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How 'DJ' Vasiljevic got his groove back
The Kings sharpshooter has shaken off a long-term injury to become an important piece in the Sydney Kings' title run.
Credit: May Bailey Photography
Taking each game as it comes and treating every opponent the same are two of the great athlete clichés, but Sydney Kings guard Dejan ‘DJ’ Vasiljevic admits to having a bit of extra motivation any time he comes up against semi-final opponents, Illawarra Hawks.
“I’d love to play for the Boomers, so I always want to play Illawarra with [Brian Goorjian] being their coach,” he tells The Pick and Roll. “Every time we play Goorj, I’m like ‘Hey, I’m free’ [for national selection].” Similarly, a matchup with potential grand final opponents Melbourne United is an opportunity for the ever-competitive Vasiljevic to prove himself against Chris Goulding, who he views as a rival for a shooting guard spot in future Boomers squads.
When the 2021/22 NBL season tipped off, however, Vasiljevic had more modest and immediate goals in mind; he simply wanted to get back on court and feel physically comfortable again. He sustained a ruptured Achilles in his impressive rookie season and faced an extensive, months-long rehabilitation process.
“Once I was able to walk and get back on the bike, that was the easy part,” he recalls. “The hardest part was not being able to walk for two months, being on crutches, not being able to do things for myself; that was the most mentally challenging.”
After initially playing on a minutes restriction, he began to feel fully himself again in an away game against the Brisbane Bullets, where he poured in 21 points and went 5 from 10 on 3-point shots. In the return fixture, at home, he had 23 points and his season was up and running.
The Kings finished that first game against Brisbane with a 3-6 record and were reeling from injuries and COVID-19 disruptions. They had even endured a 42-point loss against Melbourne United in a game where Vasiljevic made his return from injury in a bench cameo.
But the 25 year old said spirits remained high in camp during that early slump. “It was just a ‘next man up’ [mentality]. We tried to avoid all the excuses like ‘Jaylen [Adams] is injured, DJ is on minutes restrictions, Jarrell is injured too’. That [injury toll] caught up with us a little bit, but when we got healthy we went on that massive winning streak. We lose sometimes, but you can really see what we’re capable of when everyone’s healthy.”
Going into game 2 of the semi-final series against the Illawarra Hawks, Vasiljevic had scored 12.42 points per game, connecting from deep at a healthy 37.1%. Before the season, he sat down with head coach Chase Buford and assistant coach Fleur McIntyre to refine his shot selection. Per the Spatial Jam Shot Machine, this season he took 55% of his shots from three-point range and 25% at the rim, largely avoiding the mid-range. He says Buford has steered him towards these efficient shots.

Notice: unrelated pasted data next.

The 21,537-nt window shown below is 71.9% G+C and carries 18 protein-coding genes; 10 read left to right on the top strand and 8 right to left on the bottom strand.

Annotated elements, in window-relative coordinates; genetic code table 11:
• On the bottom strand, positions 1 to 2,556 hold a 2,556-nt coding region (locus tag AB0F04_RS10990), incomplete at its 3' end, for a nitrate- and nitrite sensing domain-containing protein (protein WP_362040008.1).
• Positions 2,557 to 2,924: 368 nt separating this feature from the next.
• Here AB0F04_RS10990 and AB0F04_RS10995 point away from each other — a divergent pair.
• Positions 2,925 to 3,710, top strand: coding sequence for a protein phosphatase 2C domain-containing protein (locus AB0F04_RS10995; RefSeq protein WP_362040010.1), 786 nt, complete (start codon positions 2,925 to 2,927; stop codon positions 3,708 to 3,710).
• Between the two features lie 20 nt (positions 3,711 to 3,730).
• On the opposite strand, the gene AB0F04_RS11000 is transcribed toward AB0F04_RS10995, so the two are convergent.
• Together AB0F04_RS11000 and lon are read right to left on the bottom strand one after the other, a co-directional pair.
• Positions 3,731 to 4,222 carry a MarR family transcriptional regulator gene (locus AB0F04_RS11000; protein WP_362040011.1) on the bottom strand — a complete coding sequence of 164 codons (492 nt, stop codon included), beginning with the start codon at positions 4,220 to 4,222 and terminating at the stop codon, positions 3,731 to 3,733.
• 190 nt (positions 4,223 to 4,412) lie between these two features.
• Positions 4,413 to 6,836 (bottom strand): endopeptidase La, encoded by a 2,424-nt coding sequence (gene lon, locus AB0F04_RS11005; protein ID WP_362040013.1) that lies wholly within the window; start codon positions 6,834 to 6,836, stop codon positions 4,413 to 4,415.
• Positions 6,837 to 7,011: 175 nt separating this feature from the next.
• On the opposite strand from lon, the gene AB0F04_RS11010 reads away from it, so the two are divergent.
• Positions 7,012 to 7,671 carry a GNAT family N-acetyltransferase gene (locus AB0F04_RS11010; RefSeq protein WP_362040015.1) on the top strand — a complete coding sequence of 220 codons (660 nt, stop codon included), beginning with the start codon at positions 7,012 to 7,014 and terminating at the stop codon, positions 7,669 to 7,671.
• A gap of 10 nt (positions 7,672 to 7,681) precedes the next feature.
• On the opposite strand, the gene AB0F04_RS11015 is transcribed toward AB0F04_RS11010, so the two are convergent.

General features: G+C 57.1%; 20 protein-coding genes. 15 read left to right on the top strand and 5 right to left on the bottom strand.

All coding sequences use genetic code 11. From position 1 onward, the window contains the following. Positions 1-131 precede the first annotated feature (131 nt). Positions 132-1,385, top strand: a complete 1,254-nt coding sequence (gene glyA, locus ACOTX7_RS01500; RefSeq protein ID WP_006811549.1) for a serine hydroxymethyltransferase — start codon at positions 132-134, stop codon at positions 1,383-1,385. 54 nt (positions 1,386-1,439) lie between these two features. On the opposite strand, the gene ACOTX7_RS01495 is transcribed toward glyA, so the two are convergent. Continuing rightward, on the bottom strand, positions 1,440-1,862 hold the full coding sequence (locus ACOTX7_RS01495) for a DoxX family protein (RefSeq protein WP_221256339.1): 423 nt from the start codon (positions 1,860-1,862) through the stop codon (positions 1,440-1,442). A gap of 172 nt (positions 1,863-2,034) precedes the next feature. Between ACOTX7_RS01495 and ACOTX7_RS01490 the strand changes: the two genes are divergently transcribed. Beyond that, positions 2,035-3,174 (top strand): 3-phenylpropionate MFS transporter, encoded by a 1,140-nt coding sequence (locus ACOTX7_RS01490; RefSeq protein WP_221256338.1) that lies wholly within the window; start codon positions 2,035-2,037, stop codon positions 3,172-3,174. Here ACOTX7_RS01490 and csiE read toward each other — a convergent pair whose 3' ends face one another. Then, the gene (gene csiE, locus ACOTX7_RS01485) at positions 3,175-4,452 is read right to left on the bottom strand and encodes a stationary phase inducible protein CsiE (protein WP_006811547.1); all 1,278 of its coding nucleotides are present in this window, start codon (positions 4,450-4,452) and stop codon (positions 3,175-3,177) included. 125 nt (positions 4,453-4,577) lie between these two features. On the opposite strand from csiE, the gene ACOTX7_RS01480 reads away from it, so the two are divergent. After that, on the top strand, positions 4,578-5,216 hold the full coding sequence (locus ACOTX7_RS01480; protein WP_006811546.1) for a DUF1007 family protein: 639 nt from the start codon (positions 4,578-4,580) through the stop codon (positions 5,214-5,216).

“A lot of times, people will run me off the [three-point] line, but Chase isn’t a big fan of the two-pointers, though if I’m wide open, he’s ok with it. It’s about getting to the rim and finishing, and as a three-point specialist, making those shots when I’m open.”
An animated, energetic presence on court, Vasiljevic moves well off the ball, and has particularly excelled as a spot-up shooter (20.5% of his plays are this play type, with 1.1 points per play, per Jordan McCallum).
Buford, the son of legendary San Antonio Spurs general manager R.C Buford, and the former head coach of Milwaukee Bucks affiliate Wisconsin Herd, has introduced a culture that sits well with Vasiljevic. “He’s brought an NBA-type environment, which I really like,” he says. “The way he runs practice, and the way prepare for finals, it’s all what they do in the NBA. It’s a cool and different perspective.”
Vasiljevic’s outside shooting and ability to get the rim were features of the team’s 13-game winning streak, with his best performance coming in a gripping 107-102 overtime win against the Hawks, where he tallied 33 points and went 6 from 10 from deep.
“As a shooter, when you got rolling it’s hard to contain yourself out there,” he says of that game. “It’s pretty cool; you go through a phase where it’s unreal, and you can’t be stopped.”
He makes the point, however, that having a richly talented and multi-faceted offence around him enables such individual displays.
“Playing with X [Xavier Cooks], he sets with great screens, and his man doesn’t know if he’s there for a pocket pass or he’s going to shoot it, Jarell [Martin] is the same way; he can pick and roll or pop, and then Jaylen [Adams] just attracts so much attention. You’ve just got to get to your spot where he can see you, and he’ll find you - it makes life so much easier.”
Even on nights when the shots aren’t dropping, Vasiljevic will have no hesitation hoisting a shot from well beyond the arc and staying aggressive through a cold streak. He credits this confidence to his father, Todor, who showed him footage of Croatian great Dražen Petrović’s pure shooting and taught him that analysing missed shots is for after the game, not in the moment.
The competitor in Vasiljevic means he’ll switch off his usual friendliness with Hawks defensive ace Antonius Cleveland for the semi-final series. Similarly, he’s normally keen for news on NBA interest from his agent, but has asked him to temporarily hold off on the updates as the Kings chase their first ring since 2005.
On a day off from basketball, Vasiljevic can be found spending time with family or playing Call of Duty with friends. He says it’s a good way to unwind and stay in touch with mates from his Melbourne youth, but the competitor in him soon becomes apparent: “I’m a big Warzone guy, and I’m pretty good at it too!” he laughs.
On or off the court, DJ doesn’t stop competing. The Sydney Kings are making their championship run, and you know he’s ready.